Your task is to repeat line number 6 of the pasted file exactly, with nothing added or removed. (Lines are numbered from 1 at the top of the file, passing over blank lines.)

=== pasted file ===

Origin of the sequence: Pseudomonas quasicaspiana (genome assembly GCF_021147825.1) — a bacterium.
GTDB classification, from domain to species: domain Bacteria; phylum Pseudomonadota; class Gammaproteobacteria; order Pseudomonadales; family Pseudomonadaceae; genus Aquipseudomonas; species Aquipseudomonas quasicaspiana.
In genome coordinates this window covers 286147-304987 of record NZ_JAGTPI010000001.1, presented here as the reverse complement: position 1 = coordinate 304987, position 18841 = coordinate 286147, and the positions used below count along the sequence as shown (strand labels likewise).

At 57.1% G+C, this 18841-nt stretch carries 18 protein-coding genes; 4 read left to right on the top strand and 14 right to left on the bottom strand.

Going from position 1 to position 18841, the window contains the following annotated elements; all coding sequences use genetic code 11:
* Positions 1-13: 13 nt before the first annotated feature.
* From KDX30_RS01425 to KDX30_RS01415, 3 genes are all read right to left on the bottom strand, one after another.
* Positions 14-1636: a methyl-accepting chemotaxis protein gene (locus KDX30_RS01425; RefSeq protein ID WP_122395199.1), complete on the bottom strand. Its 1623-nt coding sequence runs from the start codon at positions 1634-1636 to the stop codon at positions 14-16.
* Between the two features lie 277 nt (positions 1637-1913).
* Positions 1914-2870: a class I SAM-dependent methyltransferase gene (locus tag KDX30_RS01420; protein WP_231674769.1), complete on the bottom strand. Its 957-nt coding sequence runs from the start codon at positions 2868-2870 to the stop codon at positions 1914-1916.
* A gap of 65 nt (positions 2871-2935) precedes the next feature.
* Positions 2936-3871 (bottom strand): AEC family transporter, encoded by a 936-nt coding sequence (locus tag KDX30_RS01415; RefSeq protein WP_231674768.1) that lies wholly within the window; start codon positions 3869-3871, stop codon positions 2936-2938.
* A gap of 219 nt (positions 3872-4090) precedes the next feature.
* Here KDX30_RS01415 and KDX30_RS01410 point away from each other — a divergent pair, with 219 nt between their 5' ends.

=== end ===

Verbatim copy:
* Positions 1-13: 13 nt before the first annotated feature.